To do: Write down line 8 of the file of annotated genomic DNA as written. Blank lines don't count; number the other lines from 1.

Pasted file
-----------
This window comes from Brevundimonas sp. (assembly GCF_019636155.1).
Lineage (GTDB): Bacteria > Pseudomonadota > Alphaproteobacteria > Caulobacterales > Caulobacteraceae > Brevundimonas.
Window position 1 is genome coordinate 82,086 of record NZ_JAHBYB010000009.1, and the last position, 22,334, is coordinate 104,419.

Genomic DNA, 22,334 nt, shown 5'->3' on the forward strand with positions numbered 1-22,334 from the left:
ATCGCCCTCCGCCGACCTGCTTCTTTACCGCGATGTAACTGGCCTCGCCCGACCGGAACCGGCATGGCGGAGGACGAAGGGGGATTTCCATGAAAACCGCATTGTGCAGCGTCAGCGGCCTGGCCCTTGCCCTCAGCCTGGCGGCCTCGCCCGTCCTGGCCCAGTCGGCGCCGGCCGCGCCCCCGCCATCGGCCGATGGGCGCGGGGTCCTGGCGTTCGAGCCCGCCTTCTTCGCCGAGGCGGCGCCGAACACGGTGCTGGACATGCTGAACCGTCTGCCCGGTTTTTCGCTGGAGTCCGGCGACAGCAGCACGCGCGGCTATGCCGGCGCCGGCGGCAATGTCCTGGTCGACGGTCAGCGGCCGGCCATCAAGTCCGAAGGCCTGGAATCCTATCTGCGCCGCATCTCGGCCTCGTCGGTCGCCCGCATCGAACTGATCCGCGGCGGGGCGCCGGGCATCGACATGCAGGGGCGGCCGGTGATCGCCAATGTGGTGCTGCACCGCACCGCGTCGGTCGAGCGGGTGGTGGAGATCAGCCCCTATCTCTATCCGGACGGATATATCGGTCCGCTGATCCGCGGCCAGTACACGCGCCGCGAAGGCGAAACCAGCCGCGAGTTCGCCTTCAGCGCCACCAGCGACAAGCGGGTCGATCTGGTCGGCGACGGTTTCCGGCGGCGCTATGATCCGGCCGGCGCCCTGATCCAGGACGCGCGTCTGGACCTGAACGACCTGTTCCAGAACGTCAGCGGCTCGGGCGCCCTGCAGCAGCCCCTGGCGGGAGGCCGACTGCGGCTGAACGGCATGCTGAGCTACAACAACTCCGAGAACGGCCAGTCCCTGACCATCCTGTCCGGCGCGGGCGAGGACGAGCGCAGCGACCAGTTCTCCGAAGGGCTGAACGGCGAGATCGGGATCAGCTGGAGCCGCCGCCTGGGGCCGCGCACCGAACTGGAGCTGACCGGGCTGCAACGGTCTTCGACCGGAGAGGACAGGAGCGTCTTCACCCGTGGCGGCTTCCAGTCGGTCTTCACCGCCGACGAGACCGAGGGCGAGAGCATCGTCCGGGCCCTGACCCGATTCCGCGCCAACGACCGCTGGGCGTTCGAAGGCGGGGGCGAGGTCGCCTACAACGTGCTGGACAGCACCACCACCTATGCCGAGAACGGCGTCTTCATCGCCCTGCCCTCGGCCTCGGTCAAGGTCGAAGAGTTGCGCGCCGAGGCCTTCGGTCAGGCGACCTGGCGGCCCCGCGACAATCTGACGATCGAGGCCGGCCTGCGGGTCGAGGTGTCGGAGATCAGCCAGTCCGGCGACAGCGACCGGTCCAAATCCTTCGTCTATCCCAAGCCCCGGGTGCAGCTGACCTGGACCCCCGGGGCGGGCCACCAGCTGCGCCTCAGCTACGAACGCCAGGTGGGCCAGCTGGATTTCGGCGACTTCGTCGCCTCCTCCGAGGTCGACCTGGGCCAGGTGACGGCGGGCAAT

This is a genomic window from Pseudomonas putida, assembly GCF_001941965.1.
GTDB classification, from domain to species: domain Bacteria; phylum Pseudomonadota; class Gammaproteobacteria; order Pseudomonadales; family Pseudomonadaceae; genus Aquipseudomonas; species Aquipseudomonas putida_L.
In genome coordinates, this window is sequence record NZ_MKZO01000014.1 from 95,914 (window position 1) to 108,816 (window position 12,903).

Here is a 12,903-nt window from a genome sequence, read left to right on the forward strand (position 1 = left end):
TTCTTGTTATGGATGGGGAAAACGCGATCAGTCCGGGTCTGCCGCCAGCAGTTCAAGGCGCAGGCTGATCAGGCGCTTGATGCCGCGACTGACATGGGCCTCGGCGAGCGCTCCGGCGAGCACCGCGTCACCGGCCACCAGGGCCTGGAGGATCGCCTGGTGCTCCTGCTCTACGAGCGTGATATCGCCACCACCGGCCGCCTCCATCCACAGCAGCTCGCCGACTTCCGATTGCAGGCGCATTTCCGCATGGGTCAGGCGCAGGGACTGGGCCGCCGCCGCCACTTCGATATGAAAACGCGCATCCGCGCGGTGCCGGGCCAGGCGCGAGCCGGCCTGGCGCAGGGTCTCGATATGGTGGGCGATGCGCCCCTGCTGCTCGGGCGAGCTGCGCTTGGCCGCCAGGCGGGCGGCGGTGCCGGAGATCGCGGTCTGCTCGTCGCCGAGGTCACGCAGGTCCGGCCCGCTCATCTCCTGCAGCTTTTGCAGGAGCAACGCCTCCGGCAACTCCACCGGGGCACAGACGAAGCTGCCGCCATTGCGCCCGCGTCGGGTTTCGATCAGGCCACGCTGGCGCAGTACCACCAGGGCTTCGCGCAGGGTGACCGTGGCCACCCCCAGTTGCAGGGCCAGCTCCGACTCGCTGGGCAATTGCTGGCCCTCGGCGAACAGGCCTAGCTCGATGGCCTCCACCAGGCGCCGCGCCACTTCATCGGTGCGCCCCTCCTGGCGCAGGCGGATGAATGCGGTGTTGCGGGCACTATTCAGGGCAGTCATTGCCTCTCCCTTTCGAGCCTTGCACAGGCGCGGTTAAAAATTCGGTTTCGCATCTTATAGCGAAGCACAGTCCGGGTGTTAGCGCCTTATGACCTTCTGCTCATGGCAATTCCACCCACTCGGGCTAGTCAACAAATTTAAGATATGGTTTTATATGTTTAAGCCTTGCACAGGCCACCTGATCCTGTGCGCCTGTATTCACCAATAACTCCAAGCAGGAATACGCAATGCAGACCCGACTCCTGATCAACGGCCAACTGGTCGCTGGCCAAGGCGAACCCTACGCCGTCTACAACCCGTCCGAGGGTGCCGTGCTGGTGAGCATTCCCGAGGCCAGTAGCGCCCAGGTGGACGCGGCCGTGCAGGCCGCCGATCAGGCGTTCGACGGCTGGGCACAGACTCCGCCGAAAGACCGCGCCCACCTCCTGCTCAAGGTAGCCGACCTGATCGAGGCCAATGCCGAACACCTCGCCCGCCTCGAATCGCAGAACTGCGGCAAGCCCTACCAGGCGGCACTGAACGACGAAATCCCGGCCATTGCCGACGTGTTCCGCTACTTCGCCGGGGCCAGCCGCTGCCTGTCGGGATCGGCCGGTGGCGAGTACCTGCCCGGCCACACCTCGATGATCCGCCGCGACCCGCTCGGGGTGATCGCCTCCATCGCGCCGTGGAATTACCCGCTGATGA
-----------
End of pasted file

In genome coordinates, this window is sequence record NZ_MKZO01000014.1 from 95,914 (window position 1) to 108,816 (window position 12,903).